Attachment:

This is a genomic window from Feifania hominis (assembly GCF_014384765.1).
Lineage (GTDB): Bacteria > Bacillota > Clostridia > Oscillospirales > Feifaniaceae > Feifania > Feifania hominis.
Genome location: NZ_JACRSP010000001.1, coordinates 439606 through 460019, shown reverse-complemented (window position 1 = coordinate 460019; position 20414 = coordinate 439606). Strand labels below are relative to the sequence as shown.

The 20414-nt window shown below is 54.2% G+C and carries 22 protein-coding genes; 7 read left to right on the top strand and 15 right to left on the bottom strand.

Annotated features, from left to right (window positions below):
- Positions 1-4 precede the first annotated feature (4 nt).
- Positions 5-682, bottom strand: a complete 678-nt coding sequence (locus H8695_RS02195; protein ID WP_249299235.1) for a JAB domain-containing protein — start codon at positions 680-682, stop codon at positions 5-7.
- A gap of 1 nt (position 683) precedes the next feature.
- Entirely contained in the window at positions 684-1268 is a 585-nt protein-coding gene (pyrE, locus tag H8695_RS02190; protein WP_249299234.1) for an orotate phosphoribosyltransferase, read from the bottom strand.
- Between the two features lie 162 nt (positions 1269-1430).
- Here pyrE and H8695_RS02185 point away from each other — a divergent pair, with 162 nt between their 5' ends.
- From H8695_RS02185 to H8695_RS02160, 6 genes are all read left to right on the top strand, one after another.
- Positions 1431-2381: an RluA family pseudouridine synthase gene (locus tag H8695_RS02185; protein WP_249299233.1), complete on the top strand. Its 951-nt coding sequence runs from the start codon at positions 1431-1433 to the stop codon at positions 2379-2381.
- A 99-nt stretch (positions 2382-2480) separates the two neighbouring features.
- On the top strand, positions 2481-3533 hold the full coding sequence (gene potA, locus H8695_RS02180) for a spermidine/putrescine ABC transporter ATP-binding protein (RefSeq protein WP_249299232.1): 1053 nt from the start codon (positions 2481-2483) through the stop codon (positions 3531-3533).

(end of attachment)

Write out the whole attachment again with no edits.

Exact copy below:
This is a genomic window from Feifania hominis (assembly GCF_014384765.1).
Lineage (GTDB): Bacteria > Bacillota > Clostridia > Oscillospirales > Feifaniaceae > Feifania > Feifania hominis.
Genome location: NZ_JACRSP010000001.1, coordinates 439606 through 460019, shown reverse-complemented (window position 1 = coordinate 460019; position 20414 = coordinate 439606). Strand labels below are relative to the sequence as shown.

The 20414-nt window shown below is 54.2% G+C and carries 22 protein-coding genes; 7 read left to right on the top strand and 15 right to left on the bottom strand.

Annotated features, from left to right (window positions below):
- Positions 1-4 precede the first annotated feature (4 nt).
- Positions 5-682, bottom strand: a complete 678-nt coding sequence (locus H8695_RS02195; protein ID WP_249299235.1) for a JAB domain-containing protein — start codon at positions 680-682, stop codon at positions 5-7.
- A gap of 1 nt (position 683) precedes the next feature.
- Entirely contained in the window at positions 684-1268 is a 585-nt protein-coding gene (pyrE, locus tag H8695_RS02190; protein WP_249299234.1) for an orotate phosphoribosyltransferase, read from the bottom strand.
- Between the two features lie 162 nt (positions 1269-1430).
- Here pyrE and H8695_RS02185 point away from each other — a divergent pair, with 162 nt between their 5' ends.
- From H8695_RS02185 to H8695_RS02160, 6 genes are all read left to right on the top strand, one after another.
- Positions 1431-2381: an RluA family pseudouridine synthase gene (locus tag H8695_RS02185; protein WP_249299233.1), complete on the top strand. Its 951-nt coding sequence runs from the start codon at positions 1431-1433 to the stop codon at positions 2379-2381.
- A 99-nt stretch (positions 2382-2480) separates the two neighbouring features.
- On the top strand, positions 2481-3533 hold the full coding sequence (gene potA, locus H8695_RS02180) for a spermidine/putrescine ABC transporter ATP-binding protein (RefSeq protein WP_249299232.1): 1053 nt from the start codon (positions 2481-2483) through the stop codon (positions 3531-3533).